The station was formerly on State Route 1 but in 2014, Oxnard Boulevard was relinquished to the city in anticipation of a bypass route east of the Oxnard that would meet US 101 at the rebuilt interchange at Rice Avenue. In 2015, a southbound Metrolink train left this station and crashed into a truck at Rice Avenue about 2 miles from the station injuring several passengers and an engineer (fatally). (See article: 2015 Oxnard train derailment). A Rice Avenue overpass that would take the rerouted State Route 1 over the rail line has long been proposed at the site where the accident occurred. The new overpass would include an interchange with State Route 34 (known as 5th Street for most of the route) that parallels the rail line to Camarillo.[7]

Northbound Surfliner pulling into station where a regional bus is parked and a local bus boards passengers at the covered island platform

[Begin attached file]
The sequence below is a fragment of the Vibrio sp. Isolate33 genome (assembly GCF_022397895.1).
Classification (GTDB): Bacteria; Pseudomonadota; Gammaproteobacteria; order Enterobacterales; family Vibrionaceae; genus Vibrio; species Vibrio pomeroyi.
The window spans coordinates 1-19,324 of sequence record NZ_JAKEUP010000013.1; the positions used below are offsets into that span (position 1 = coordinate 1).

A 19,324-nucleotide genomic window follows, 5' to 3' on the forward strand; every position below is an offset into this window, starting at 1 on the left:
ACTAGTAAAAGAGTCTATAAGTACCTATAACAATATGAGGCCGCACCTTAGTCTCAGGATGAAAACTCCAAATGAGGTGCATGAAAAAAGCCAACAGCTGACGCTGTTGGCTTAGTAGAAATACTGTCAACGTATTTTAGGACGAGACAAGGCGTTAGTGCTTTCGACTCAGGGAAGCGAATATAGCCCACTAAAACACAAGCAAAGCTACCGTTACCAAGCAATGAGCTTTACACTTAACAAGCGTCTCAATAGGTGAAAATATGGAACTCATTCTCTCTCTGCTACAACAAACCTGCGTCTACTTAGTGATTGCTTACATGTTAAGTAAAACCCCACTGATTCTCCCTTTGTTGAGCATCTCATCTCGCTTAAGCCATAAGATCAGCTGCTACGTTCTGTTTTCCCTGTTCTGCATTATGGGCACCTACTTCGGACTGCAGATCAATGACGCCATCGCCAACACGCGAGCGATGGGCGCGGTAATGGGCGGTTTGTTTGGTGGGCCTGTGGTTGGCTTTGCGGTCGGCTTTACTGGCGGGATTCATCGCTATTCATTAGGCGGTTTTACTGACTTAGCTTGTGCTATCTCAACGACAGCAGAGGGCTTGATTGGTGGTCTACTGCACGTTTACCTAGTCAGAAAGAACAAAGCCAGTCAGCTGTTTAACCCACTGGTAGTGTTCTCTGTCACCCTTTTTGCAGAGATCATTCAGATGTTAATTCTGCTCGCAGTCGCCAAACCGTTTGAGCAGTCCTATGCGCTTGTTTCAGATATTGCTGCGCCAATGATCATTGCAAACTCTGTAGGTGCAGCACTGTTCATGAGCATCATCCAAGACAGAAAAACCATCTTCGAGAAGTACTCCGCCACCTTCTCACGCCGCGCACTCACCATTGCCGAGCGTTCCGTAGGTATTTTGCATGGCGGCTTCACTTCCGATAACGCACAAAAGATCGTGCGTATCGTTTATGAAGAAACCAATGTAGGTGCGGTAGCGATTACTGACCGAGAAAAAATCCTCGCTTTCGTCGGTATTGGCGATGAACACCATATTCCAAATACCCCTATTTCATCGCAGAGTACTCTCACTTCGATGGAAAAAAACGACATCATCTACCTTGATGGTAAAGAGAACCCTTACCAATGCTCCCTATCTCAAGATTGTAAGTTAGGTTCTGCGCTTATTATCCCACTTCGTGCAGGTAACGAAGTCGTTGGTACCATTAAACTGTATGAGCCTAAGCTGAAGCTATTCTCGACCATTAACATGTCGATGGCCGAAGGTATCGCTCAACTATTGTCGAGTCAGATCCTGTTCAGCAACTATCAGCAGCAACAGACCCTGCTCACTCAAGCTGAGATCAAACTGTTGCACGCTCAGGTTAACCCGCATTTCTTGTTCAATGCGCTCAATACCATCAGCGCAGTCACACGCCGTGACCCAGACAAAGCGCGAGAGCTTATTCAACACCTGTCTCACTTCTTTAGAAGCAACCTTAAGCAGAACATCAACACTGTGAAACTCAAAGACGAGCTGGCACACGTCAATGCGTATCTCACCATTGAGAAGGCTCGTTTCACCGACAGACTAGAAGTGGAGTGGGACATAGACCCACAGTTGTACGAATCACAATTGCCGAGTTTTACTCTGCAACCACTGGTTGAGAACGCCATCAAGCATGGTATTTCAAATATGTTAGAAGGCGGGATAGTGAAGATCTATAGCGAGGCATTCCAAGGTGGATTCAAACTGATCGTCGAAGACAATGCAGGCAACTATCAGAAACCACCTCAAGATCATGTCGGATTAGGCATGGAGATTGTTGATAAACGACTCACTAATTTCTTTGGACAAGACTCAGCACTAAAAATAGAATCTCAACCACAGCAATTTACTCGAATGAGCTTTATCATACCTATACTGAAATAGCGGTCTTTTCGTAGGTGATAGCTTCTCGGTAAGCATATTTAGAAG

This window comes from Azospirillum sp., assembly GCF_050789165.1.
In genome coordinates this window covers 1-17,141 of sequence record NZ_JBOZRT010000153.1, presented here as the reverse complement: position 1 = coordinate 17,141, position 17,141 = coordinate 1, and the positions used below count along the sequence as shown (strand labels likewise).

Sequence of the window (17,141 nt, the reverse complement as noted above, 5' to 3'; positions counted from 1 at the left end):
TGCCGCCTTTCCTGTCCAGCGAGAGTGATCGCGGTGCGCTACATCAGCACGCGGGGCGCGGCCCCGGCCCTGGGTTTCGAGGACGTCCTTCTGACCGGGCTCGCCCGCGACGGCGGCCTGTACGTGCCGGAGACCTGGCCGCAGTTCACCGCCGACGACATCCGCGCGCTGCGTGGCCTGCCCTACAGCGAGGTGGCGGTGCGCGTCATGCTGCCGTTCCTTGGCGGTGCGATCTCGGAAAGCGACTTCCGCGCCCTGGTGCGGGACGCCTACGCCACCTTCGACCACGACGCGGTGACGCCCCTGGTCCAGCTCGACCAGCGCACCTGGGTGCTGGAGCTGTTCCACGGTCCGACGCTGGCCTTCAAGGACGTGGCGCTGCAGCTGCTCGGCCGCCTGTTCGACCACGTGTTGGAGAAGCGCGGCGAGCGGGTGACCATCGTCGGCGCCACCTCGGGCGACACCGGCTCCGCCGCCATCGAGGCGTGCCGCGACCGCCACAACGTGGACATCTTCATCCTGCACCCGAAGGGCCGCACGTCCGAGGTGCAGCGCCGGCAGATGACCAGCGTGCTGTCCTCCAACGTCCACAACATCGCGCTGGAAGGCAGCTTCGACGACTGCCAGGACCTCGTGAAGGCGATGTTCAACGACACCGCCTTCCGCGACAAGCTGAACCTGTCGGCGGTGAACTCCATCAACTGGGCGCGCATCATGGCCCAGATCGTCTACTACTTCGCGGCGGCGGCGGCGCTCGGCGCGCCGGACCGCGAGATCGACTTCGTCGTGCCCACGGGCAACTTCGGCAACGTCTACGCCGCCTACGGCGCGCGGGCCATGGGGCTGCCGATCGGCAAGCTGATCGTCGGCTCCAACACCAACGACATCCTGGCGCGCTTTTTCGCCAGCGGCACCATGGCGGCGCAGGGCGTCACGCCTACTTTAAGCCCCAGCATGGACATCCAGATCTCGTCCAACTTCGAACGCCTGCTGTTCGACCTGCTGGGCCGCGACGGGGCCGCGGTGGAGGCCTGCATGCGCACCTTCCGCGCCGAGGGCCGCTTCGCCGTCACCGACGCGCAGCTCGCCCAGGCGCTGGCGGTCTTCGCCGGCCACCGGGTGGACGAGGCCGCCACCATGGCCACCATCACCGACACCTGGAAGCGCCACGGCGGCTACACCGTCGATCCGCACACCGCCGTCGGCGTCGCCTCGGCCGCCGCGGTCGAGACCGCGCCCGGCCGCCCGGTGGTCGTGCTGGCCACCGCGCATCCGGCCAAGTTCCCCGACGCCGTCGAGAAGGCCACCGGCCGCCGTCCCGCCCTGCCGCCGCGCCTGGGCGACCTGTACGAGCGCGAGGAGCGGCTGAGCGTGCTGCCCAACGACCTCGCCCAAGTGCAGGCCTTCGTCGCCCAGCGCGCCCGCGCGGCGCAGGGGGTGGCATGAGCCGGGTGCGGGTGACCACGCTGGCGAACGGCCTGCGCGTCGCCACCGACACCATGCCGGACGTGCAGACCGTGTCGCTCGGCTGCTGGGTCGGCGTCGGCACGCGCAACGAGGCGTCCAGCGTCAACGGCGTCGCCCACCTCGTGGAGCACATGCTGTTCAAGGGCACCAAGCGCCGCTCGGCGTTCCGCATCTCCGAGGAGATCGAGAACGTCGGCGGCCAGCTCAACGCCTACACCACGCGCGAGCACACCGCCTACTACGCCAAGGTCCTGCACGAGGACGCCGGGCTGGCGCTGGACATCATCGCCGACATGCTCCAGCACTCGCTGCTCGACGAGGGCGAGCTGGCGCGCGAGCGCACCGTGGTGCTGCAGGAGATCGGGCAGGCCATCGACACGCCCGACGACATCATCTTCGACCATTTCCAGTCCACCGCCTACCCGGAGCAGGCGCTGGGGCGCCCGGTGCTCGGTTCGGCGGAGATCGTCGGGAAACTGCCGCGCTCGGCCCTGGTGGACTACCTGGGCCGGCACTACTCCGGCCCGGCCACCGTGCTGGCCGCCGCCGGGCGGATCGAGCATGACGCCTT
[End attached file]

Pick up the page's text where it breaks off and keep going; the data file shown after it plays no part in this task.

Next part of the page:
Northbound Surfliner pulling into the station where a regional bus is parked. A local bus boards passengers at the covered island platform.


  1. ^ "Amtrak Fact Sheet, FY2017, State of California" (PDF). Amtrak. November 2017. Retrieved 7 January 2018. 
  2. ^ "Train Web: Oxnard". 
  3. ^ "Amtrak Fact Sheet, FY2012, State of California" (PDF). Amtrak. November 2012. Retrieved 2013-05-11. 
  4. ^ San Buenaventura Research Associates (July 2005) "Downtown Oxnard Historic Resources Survey Final Report" City of Oxnard
  5. ^ "CHATSWORTH PARK CUTOFF LINE OPENS TODAY" Los Angeles Herald 20 March 1904. Volume XXXI, Number 173, Page 2
  6. ^ Catania, Sara (April 4, 1994). "Last of Post-Quake Metrolink Stations Opening in Oxnard". Los Angeles Times. 
  7. ^ Weikel, Dan; Nelson, Laura J. (March 1, 2015). "Spending on rail crossing safety upgrades varies widely across Southland". Los Angeles Times. 

External links[edit]